Vintage Airfix Tin Hoard

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Opening a vintage Airfix tin hoard from the 1960s or early 1970s with a few Bellona pieces too! 

One of my kind older modeller colleagues at work, who is currently downsizing,  handed me a tin that “might be of interest to me”.

Unopened for years, these appear to be relics of his late 1960s figure gaming days.

The heady smell of vintage Airfix plastic was the first thing I noticed.

A few Bellona vac-formed walls and a ruined house and bridge.

Underneath these were a surprising  mix of old 1960s Airfix figures, some still on their sprues. Figures, guns, horses.

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Very useful Washington’s Army troops in tricornes. 

Like many Airfix figures, some of them are fragile or broken. Some of them are cut up  ready to be converted.

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A rare joy – Airfix American Civil War artillery crews and cannons. 
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More of those hard to fix or glue horses for the U.S. Cavalry and a few Foreign Legion series 2 (1971) 
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Airfix Confederate Infantry, some half painted as Union troops. 
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Ever useful Airfix Union Infantry in Kepis. 
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Not just fragile  Airfix cowboys but the top sprue gives the clue – High Chaparral set figures (1971) with  John and Victoria Cannon and Manolito figures. 

A few WW2 British paratroops and  a few scrapbox items aside, this was a fantastic and kind addition to what survives of my family 1970s historical Airfix figures although I am very conscious of how fragile some of these figures now are.

The bottom of the tin has a scurf of fragile broken bits of figure and the trimmed off kepis from past conversions.

I look forward to painting some of these figures this winter.

Blogposted by Mark, Man of TIN, 8th September 2017.

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Author: 26soldiersoftin

Hello I'm Mark Mr MIN, Man of TIN. Based in S.W. Britain, I'm a lifelong collector of "tiny men" and old toy soldiers, whether tin, lead or childhood vintage 1960s and 1970s plastic figures. I randomly collect all scales and periods and "imagi-nations" as well as lead civilians, farm and zoo animals. I enjoy the paint possibilities of cheap poundstore plastic figures as much as the patina of vintage metal figures. Befuddled by the maths of complex boardgames and wargames, I prefer the small scale skirmish simplicity of very early Donald Featherstone rules. To relax, I usually play solo games, often using hex boards. Gaming takes second place to making or convert my own gaming figures from polymer clay (Fimo), home-cast metal figures of many scales or plastic paint conversions. I also collect and game with vintage Peter Laing 15mm metal figures, wishing like many others that I had bought more in the 1980s ...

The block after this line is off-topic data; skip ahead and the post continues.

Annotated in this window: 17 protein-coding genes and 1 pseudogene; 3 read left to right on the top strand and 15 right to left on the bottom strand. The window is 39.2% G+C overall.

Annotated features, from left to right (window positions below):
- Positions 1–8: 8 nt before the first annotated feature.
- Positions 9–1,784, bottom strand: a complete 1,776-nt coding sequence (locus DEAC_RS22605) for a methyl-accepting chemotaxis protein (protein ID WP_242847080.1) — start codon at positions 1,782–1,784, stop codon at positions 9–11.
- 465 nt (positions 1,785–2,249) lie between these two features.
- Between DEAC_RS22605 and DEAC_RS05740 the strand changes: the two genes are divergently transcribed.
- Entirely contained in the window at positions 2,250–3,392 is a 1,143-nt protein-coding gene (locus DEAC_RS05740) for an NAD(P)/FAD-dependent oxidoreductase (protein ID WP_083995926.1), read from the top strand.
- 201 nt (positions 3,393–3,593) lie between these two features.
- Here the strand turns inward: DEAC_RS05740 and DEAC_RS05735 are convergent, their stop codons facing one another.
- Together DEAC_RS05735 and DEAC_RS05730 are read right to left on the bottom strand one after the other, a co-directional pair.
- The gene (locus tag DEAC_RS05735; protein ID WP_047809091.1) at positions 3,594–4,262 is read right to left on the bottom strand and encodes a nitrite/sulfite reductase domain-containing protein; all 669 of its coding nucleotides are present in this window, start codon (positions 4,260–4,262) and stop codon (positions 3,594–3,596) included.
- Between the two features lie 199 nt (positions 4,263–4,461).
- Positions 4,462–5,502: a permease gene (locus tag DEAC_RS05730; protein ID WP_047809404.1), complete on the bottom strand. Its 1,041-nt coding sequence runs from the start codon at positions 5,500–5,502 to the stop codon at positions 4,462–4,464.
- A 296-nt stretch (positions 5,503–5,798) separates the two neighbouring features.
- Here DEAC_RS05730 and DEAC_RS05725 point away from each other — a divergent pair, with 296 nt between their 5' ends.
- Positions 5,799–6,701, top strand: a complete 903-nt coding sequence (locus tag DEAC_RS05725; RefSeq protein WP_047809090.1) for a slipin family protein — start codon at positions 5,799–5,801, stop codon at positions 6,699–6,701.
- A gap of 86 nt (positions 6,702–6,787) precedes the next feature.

10 thoughts on “Vintage Airfix Tin Hoard”

    1. I think my colleague realised that they would be going to a good home where they would be treasured from the appreciative sniff I gave the contents when the tin lid came off – old Airfix have a certain smell, probably of slowly losing the plasticiser that makes them finally
      brittle?

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  1. I steer clear of 1/72 these days but seeing those sprues takes me right back to childhood, I loved those figures and still recognise every pose, they should keep you good and busy in the cold wet days to come.

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    1. Brian
      I know that (some? All?) vintage plastics at OOHO or 1:32 will all eventually become fragile, but it is hard not to give these figures with care one last hurrah!
      Really sensibly I should put my time into metals. Like Spencer Smith 30mm plastics all becoming fragile with time, maybe one day somebody should recast vintage Airfix into metal by arrangement with Airfix? If anyone cares enough by then?

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  2. What a wonderful gift for you. I look forward to seeing what you do with this. There is something so evocative of times gone by in 1/72 Airfix figures that never leaves me.

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  3. Alan
    I think my excitement on opening the tin was reward enough to the giver (I’m not sure anyone else in the office would understand any of this – none of them were boys in the 1960s or 70s).

    Even flicking through the Jean Christophe Carbonel book Airfix’s Little Soldiers scratches that Airfix itch so I don’t need to chase and collect vintage box packaging in good condition.

    I’m not entirely sure how best to use these figures yet – I stumbled on a jumbled mix of similar figures in a small blue box hoard in a charity shop as well recently (mostly Napoleonic and ACW) which I shall feature on another blogpost.

    I hope to paint them loosely enough to work with ACW or reflagged to other 19th century conflicts including my Bronte fictional Imagi-Nations armies from the mid 19th Century. Still working out the details and uniform / flag schemes, map and back stories in the many gaps left the Bronte fictional countries.
    Best wishes,
    Mark, Man of TIN (and vintage plastic)

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